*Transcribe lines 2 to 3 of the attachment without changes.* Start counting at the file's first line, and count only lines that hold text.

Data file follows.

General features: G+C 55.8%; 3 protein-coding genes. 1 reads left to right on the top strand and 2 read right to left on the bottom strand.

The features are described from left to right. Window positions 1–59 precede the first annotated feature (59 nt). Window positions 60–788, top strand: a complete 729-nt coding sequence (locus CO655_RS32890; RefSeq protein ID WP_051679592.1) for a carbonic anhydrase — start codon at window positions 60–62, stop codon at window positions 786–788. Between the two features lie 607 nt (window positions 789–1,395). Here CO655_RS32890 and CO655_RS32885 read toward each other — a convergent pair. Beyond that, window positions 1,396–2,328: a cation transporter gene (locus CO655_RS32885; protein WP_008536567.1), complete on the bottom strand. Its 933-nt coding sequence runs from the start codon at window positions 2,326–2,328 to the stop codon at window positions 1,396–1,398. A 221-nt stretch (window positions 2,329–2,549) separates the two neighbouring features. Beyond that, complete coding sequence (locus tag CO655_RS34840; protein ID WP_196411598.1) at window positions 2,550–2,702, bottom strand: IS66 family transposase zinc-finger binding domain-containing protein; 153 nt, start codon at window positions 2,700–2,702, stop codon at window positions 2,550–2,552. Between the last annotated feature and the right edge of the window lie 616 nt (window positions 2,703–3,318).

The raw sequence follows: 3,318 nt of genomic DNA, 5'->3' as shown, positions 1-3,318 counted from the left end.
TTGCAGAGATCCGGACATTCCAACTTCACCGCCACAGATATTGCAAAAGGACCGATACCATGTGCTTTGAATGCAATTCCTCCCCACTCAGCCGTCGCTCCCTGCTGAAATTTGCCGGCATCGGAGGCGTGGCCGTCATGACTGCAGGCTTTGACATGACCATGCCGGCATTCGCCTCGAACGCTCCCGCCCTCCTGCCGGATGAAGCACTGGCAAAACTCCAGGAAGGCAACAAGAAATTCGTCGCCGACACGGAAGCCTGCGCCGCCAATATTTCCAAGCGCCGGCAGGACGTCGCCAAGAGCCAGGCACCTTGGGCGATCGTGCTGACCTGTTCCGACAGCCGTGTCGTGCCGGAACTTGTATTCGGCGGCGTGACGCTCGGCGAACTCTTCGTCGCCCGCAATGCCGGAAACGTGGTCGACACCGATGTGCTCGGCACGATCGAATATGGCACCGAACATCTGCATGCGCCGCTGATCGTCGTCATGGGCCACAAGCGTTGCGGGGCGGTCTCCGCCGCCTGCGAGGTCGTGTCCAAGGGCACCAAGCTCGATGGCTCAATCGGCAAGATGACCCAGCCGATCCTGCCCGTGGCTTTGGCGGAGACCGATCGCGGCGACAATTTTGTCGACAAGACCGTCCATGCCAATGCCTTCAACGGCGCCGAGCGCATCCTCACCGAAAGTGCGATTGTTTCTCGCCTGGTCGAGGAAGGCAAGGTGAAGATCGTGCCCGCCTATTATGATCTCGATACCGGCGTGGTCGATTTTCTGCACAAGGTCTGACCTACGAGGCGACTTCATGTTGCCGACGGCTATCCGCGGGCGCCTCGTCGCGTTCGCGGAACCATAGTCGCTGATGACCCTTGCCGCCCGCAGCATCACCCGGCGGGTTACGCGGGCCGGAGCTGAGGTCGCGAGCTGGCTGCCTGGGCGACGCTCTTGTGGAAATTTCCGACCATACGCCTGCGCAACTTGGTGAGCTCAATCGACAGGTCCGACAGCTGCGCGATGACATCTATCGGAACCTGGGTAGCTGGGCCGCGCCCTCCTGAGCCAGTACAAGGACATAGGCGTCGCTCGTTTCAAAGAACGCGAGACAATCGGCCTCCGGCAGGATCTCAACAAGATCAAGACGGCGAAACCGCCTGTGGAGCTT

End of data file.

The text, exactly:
The features are described from left to right. Window positions 1–59 precede the first annotated feature (59 nt). Window positions 60–788, top strand: a complete 729-nt coding sequence (locus CO655_RS32890; RefSeq protein ID WP_051679592.1) for a carbonic anhydrase — start codon at window positions 60–62, stop codon at window positions 786–788. Between the two features lie 607 nt (window positions 789–1,395). Here CO655_RS32890 and CO655_RS32885 read toward each other — a convergent pair. Beyond that, window positions 1,396–2,328: a cation transporter gene (locus CO655_RS32885; protein WP_008536567.1), complete on the bottom strand. Its 933-nt coding sequence runs from the start codon at window positions 2,326–2,328 to the stop codon at window positions 1,396–1,398. A 221-nt stretch (window positions 2,329–2,549) separates the two neighbouring features. Beyond that, complete coding sequence (locus tag CO655_RS34840; protein ID WP_196411598.1) at window positions 2,550–2,702, bottom strand: IS66 family transposase zinc-finger binding domain-containing protein; 153 nt, start codon at window positions 2,700–2,702, stop codon at window positions 2,550–2,552. Between the last annotated feature and the right edge of the window lie 616 nt (window positions 2,703–3,318).

The raw sequence follows: 3,318 nt of genomic DNA, 5'->3' as shown, positions 1-3,318 counted from the left end.